In Bed with the Devil(Scoundrels of St. James,Book 1)(72) by Lorraine Heath
“If I ask about your childhood will you tell me that it isn’t proper picnic conversation?”
He grinned. She did so love it when he looked as though he hadn’t a care in the world.
She imagined that he had so few moments like that and she relished each one he shared with her. He stretched out on his side, raised up on his elbow, and studied her for a moment, before asking, “What do you want to know?”
She was almost giddy and…Drat it! She couldn’t think of a single question, or at least a single question that she didn’t think would ruin his good humor. But she wanted to know so much.
“You killed Geoffrey Langdon.”
He swirled the wine in the glass, took a sip, nodded.
“I stabbed him.”
“How did they know it was you?”
“There was a witness.”
“Are you going to make me ask all the questions? Why can’t you just tell me the story?”
He finished off his glass of wine and poured himself another one. “It’s not pretty, Catherine.”
Reaching out, she skimmed her finger over his scar. “There is nothing you can tell me that will make me think less of you.”
“But it is not only my tale.”
“Please. I know you killed him for Frannie, so I know something awful happened to her.
I can imagine what it was.”
“But I doubt you can imagine how brutal it was.” He took another sip of the wine as though he needed it to shore up his courage. “Some men prefer virgins. Less chance of catching the pox that way. Young girls are usually virginal. Sometimes a young girl on the streets is taken, against her will, to a brothel, where she is tied to a bed so that it’s easier to take her virginity.”
Catherine was horrified. “And that’s what happened to Frannie?”
He shook his head. “Geoffrey Langdon untied her because he favored girls who fought, and Frannie, bless her, fought. We knew where she was, Jack, Jim, and I, but we got there too late. She was hurt and bleeding. I carried her all the way back to Feagan’s. She never wept. It always seemed to me that she should have wept. But she didn’t.”
She wished she hadn’t asked for the details, and yet knowing them helped her to understand him so much better, and not only him but his relationship with the others.
The strong bond they shared. “How did you learn who the man was?”
“When Frannie was stronger, Jack and I took her back to the brothel. We hid on the street and watched who came and went. Jack knew what I was going to do, but Frannie thought we were just going to beat him up. When she pointed him out, I did what I’d planned to do. Walked across the street and put a knife into him before he could open the door. Unfortunately, he’d knocked on it and the madam opened it. She saw me.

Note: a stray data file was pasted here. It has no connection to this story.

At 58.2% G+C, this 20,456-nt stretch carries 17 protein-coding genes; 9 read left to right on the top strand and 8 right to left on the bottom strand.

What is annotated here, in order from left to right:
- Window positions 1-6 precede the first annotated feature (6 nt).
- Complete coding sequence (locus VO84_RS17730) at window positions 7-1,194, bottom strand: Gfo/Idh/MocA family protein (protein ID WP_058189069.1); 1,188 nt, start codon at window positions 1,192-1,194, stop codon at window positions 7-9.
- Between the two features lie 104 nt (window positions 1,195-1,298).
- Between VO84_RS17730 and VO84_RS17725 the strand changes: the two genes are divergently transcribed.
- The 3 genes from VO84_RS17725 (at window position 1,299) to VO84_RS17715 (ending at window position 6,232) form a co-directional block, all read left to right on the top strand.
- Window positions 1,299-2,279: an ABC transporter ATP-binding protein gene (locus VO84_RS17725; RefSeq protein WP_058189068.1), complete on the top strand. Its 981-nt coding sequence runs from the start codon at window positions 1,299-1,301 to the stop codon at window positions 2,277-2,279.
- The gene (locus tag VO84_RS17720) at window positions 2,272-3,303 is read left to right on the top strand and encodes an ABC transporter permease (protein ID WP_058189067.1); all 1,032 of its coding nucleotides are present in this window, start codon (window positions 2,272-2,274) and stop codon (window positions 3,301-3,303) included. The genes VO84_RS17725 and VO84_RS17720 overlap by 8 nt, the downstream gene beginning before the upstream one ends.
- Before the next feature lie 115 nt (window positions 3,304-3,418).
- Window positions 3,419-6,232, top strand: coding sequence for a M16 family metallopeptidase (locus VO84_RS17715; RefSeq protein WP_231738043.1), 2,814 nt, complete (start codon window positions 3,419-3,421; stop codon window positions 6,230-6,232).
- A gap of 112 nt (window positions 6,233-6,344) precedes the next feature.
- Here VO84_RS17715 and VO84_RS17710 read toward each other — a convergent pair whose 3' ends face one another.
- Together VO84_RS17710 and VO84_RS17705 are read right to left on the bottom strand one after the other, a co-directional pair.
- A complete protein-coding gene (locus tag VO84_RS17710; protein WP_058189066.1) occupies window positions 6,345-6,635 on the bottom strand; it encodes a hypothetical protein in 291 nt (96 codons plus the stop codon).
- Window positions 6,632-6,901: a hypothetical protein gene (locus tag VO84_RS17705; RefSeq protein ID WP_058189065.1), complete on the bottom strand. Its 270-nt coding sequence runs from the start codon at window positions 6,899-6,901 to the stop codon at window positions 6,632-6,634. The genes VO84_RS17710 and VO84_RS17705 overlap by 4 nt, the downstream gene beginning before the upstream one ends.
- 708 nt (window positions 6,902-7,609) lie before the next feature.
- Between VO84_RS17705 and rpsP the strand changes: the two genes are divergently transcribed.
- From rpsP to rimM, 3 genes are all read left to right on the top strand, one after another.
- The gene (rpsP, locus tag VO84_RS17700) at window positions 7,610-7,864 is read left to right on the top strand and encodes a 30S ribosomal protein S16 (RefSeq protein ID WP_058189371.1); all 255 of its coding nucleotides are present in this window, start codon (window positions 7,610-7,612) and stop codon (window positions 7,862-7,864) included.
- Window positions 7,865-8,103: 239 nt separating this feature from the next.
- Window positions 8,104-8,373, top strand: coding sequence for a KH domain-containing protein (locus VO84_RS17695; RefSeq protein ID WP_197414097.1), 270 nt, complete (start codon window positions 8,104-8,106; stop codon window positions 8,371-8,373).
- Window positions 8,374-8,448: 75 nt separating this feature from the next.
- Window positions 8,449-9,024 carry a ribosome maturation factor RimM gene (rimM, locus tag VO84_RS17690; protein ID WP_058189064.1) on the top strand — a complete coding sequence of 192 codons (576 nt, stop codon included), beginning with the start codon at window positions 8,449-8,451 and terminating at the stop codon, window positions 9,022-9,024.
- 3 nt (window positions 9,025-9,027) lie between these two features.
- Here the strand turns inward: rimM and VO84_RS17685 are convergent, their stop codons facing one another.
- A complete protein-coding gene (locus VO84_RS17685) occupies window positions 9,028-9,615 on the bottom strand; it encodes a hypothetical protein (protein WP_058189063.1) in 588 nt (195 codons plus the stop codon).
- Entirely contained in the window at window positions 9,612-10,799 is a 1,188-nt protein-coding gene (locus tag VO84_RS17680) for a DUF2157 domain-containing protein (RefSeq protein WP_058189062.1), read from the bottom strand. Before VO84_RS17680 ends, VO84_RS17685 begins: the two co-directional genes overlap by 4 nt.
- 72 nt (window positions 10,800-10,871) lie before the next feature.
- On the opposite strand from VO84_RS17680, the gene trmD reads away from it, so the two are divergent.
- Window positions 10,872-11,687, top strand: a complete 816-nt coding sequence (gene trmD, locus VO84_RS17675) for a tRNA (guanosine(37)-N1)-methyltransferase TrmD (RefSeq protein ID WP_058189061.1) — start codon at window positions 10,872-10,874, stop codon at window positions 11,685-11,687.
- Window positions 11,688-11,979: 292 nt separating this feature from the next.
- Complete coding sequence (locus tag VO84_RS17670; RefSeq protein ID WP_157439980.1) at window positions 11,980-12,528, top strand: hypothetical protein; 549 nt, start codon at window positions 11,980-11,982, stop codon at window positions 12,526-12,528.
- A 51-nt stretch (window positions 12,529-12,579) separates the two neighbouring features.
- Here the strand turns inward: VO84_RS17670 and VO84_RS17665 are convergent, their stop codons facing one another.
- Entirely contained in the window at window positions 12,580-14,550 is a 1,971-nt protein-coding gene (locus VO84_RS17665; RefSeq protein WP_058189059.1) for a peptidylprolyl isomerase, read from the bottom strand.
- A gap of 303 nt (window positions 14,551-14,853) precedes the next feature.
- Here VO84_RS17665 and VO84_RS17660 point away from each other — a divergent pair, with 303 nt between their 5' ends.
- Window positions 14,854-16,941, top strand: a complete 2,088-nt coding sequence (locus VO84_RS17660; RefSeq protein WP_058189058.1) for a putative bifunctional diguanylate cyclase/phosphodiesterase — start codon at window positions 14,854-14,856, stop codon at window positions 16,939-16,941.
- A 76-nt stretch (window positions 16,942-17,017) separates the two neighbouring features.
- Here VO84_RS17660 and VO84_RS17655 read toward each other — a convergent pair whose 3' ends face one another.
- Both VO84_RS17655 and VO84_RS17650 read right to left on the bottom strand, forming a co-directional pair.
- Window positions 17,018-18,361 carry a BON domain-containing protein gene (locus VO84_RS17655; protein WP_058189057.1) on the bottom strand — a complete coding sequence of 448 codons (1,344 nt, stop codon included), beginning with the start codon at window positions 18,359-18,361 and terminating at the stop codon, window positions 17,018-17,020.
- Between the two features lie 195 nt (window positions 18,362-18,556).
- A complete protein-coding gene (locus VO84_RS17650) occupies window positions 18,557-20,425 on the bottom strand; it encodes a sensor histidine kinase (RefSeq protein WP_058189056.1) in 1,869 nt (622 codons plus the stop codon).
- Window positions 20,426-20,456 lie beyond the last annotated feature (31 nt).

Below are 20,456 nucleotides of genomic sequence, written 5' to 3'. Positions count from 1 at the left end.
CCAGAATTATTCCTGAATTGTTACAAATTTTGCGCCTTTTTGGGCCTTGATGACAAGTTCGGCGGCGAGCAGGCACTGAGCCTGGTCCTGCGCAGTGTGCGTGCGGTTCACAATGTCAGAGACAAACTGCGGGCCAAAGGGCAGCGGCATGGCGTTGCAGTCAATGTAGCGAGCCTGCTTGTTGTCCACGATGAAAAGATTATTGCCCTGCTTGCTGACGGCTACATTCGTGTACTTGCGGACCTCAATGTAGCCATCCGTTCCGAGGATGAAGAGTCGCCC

Screamed. And as fate would have it, a damned bobby was right around the corner.
“I didn’t even try to run. Jim found out later that Langdon visited the brothel every Wednesday night for a virgin. But his sins weren’t as grave as mine. He was the heir apparent, so my offense was much worse.”
“He deserved what you did to him.”
He gave her a self-mocking grin. “I always thought so. Now you know my sordid past.
When the old gent came to Scotland Yard to confront the boy who had murdered his son, he decided I was his grandson.”
“My eyes. Silver eyes run in the family.”
“I’ve met Marcus Langdon. His are silver.”
“But surely there was more than that.”
“The old gent asked questions. ‘Do you remember a tall man with dark hair?’ ‘Oh, yes, sir, yes indeed.’ ‘Your father?’ ‘Oh, yes, sir. He held my hand.’” He shook his head. “He made it so easy.”
“You didn’t have any of those memories.”
“Of course not.” He began rubbing his brow.
“Is it your head?”
“Yes, I think it’s the flowers here. Their scent is so strong.”
“Come and put your head on my lap.”
He didn’t hesitate to move closer, to rest his head on her thigh. She began to massage his temples. He moaned low. “Almost makes the head pains worth it to have your tender ministrations.”
“I worry about these headaches you’re getting.”
“I’ve had them for years, Catherine. They come. They go. They’re of no importance. If they were, surely I’d be dead by now.”
She smiled down on his rugged face, took a moment to trail her fingers over his nose.
“What happened to your nose?”
“I got into a fight. In gaol, they don’t segregate children from adults while we’re awaiting trial, so we were at the mercy of big bullies and the worst society has to offer.
Some individuals in gaol deserve to be, but that’s not pleasant picnic conversation. Tell me about your brother.”
“Have you another?”
Bending down, she kissed the tip of his nose, before returning to rubbing his temples. “I told you. He and Father had a row, but I don’t know what it was about.”
“How is your father?”
“Not well. He grows paler and thinner every day. He can’t speak, can’t tell me what he wants. I thought to take him out to the garden for a spell, but his physician doesn’t agree.”
Copyright © 2015 by Read Best Books Free Online